Do you have a high health insurance deductible?
Has your doctor ordered diagnostic tests to rule out cancer or some other life-threatening condition? Are you an “insider” — already aware of strategies that can greatly reduce the amount you’ll owe? Or are you more like me, so shocked by the mention of cancer that you don’t ask enough questions or talk to the right people? Then this letter is for you. I hope you can learn from my very expensive experience.
I suffered from a painful recurring condition for 10 months before I insisted on seeing a specialist. He immediately ordered two diagnostic tests to rule out cancer. I told him I had a high deductible and asked if it could wait until after the first of the year. He said no, the symptoms had gone on too long. When I talked to the scheduler in his office about whether I should pay cash or use my insurance, she said, “The CT scan will be about $2,000, and what if you need surgery?” So I decided I could afford $2,000 towards my deductible and ran it through my insurance.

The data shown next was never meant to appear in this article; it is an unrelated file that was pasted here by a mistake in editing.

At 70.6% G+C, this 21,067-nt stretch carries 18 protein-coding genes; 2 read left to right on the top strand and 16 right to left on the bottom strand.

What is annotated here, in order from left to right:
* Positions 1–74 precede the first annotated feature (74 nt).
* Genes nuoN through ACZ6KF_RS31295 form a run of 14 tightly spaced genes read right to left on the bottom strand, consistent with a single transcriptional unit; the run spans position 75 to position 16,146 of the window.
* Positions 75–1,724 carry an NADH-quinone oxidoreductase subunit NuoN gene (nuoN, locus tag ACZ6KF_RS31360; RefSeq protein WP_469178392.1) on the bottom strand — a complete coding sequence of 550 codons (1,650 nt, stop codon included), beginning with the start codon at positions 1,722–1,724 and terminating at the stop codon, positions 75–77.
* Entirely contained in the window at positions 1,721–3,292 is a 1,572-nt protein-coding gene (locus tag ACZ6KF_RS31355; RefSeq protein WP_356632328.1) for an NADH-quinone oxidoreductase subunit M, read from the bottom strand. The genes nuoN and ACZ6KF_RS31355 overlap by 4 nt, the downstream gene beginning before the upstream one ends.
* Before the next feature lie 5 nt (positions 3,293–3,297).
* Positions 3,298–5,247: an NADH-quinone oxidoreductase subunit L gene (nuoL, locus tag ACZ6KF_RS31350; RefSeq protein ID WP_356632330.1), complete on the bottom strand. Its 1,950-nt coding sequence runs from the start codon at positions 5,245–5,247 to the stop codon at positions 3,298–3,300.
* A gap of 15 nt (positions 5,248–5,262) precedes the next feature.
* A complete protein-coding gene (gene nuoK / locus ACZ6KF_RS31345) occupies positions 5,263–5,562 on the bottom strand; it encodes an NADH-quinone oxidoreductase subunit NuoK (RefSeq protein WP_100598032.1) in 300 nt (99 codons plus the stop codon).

Fortunately, the tests were negative for cancer. However, I was stunned when I received the EOB (Explanation Of Benefits) from my insurance company the day after Christmas to learn they were charged $7,854 for my CT scan. To meet my deductible, my portion is $4,423. And I am stuck with it. I’ve called the billing office several times, my insurance company, and everyone else I can think of. There is no relief for me at this point.
This is what I should have done, and what I hope you will do if you are in this situation:
1. Get the CPT code from your doctor. Call the Summit billing office at (928) 537-6911 and ask how much your insurance will be billed. Don’t take anyone else’s word for it. Call the billing office. (That’s their advice to me.)
2. Google “MDSave Summit” and search your procedure to learn the cash price. The MDSave price for my CT scan would have been $730, at the same facility. This would have saved me almost $3,700 had I known about it in advance.
3. Shop around. Call facilities in the valley. See if they have an MDSave option.
4. Look for tests at a free-standing facility if possible, NOT one connected with a hospital. Even though you’re having an outpatient test, hospitals bill insurance companies for “hospital overhead.” This advice was from my insurance company.
Maybe you know these things, and all I’ve done is publicly declared my stupidity. But I'm hoping someone can learn from my experience. To your health.